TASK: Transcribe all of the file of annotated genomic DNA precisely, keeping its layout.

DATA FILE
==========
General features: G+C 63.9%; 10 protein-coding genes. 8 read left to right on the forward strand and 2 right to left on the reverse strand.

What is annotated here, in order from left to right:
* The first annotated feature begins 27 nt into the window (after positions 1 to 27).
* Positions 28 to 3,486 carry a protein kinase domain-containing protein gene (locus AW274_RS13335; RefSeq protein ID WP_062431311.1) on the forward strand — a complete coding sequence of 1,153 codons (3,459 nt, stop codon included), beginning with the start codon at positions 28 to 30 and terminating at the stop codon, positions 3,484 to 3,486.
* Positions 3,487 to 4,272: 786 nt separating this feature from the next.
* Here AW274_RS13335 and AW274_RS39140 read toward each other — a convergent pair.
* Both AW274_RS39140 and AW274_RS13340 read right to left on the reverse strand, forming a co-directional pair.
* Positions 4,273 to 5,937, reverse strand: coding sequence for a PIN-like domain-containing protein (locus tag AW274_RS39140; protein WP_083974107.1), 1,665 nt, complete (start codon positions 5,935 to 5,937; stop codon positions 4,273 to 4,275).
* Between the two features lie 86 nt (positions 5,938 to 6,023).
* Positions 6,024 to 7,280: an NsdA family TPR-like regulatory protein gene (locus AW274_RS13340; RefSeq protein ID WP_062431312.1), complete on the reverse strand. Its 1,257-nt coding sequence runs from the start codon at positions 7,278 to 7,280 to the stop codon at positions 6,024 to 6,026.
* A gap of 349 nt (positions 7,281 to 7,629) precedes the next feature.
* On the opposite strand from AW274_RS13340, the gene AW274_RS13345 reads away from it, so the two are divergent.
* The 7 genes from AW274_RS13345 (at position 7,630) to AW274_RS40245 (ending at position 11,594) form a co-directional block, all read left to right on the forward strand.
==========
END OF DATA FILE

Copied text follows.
General features: G+C 63.9%; 10 protein-coding genes. 8 read left to right on the forward strand and 2 right to left on the reverse strand.

What is annotated here, in order from left to right:
* The first annotated feature begins 27 nt into the window (after positions 1 to 27).
* Positions 28 to 3,486 carry a protein kinase domain-containing protein gene (locus AW274_RS13335; RefSeq protein ID WP_062431311.1) on the forward strand — a complete coding sequence of 1,153 codons (3,459 nt, stop codon included), beginning with the start codon at positions 28 to 30 and terminating at the stop codon, positions 3,484 to 3,486.
* Positions 3,487 to 4,272: 786 nt separating this feature from the next.
* Here AW274_RS13335 and AW274_RS39140 read toward each other — a convergent pair.
* Both AW274_RS39140 and AW274_RS13340 read right to left on the reverse strand, forming a co-directional pair.
* Positions 4,273 to 5,937, reverse strand: coding sequence for a PIN-like domain-containing protein (locus tag AW274_RS39140; protein WP_083974107.1), 1,665 nt, complete (start codon positions 5,935 to 5,937; stop codon positions 4,273 to 4,275).
* Between the two features lie 86 nt (positions 5,938 to 6,023).
* Positions 6,024 to 7,280: an NsdA family TPR-like regulatory protein gene (locus AW274_RS13340; RefSeq protein ID WP_062431312.1), complete on the reverse strand. Its 1,257-nt coding sequence runs from the start codon at positions 7,278 to 7,280 to the stop codon at positions 6,024 to 6,026.
* A gap of 349 nt (positions 7,281 to 7,629) precedes the next feature.
* On the opposite strand from AW274_RS13340, the gene AW274_RS13345 reads away from it, so the two are divergent.
* The 7 genes from AW274_RS13345 (at position 7,630) to AW274_RS40245 (ending at position 11,594) form a co-directional block, all read left to right on the forward strand.